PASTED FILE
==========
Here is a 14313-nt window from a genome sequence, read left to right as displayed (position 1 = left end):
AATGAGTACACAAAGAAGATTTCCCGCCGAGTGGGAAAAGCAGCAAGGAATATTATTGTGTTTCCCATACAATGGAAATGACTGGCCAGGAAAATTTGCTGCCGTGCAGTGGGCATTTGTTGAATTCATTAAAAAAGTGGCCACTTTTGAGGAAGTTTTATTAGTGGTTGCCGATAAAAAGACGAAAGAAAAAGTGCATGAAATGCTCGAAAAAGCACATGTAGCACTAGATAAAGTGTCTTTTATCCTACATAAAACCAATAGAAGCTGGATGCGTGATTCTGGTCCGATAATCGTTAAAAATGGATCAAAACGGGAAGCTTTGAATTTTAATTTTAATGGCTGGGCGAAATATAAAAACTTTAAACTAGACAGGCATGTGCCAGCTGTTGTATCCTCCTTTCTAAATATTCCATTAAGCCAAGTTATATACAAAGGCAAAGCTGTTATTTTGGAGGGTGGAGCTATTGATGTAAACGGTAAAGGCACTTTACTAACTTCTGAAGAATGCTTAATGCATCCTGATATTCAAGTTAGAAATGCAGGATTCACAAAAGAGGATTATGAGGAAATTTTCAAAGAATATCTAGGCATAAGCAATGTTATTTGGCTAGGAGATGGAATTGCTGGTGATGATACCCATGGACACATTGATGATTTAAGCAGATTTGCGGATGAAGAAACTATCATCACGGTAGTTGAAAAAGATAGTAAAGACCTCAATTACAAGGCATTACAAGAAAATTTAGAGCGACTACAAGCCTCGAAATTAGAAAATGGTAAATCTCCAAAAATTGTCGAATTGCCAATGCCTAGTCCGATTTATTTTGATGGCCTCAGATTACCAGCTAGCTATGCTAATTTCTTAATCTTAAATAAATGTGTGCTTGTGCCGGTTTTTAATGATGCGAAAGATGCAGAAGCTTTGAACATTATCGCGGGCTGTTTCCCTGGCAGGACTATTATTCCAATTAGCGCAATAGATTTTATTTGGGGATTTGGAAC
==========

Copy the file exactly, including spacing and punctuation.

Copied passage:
Here is a 14313-nt window from a genome sequence, read left to right as displayed (position 1 = left end):
AATGAGTACACAAAGAAGATTTCCCGCCGAGTGGGAAAAGCAGCAAGGAATATTATTGTGTTTCCCATACAATGGAAATGACTGGCCAGGAAAATTTGCTGCCGTGCAGTGGGCATTTGTTGAATTCATTAAAAAAGTGGCCACTTTTGAGGAAGTTTTATTAGTGGTTGCCGATAAAAAGACGAAAGAAAAAGTGCATGAAATGCTCGAAAAAGCACATGTAGCACTAGATAAAGTGTCTTTTATCCTACATAAAACCAATAGAAGCTGGATGCGTGATTCTGGTCCGATAATCGTTAAAAATGGATCAAAACGGGAAGCTTTGAATTTTAATTTTAATGGCTGGGCGAAATATAAAAACTTTAAACTAGACAGGCATGTGCCAGCTGTTGTATCCTCCTTTCTAAATATTCCATTAAGCCAAGTTATATACAAAGGCAAAGCTGTTATTTTGGAGGGTGGAGCTATTGATGTAAACGGTAAAGGCACTTTACTAACTTCTGAAGAATGCTTAATGCATCCTGATATTCAAGTTAGAAATGCAGGATTCACAAAAGAGGATTATGAGGAAATTTTCAAAGAATATCTAGGCATAAGCAATGTTATTTGGCTAGGAGATGGAATTGCTGGTGATGATACCCATGGACACATTGATGATTTAAGCAGATTTGCGGATGAAGAAACTATCATCACGGTAGTTGAAAAAGATAGTAAAGACCTCAATTACAAGGCATTACAAGAAAATTTAGAGCGACTACAAGCCTCGAAATTAGAAAATGGTAAATCTCCAAAAATTGTCGAATTGCCAATGCCTAGTCCGATTTATTTTGATGGCCTCAGATTACCAGCTAGCTATGCTAATTTCTTAATCTTAAATAAATGTGTGCTTGTGCCGGTTTTTAATGATGCGAAAGATGCAGAAGCTTTGAACATTATCGCGGGCTGTTTCCCTGGCAGGACTATTATTCCAATTAGCGCAATAGATTTTATTTGGGGATTTGGAAC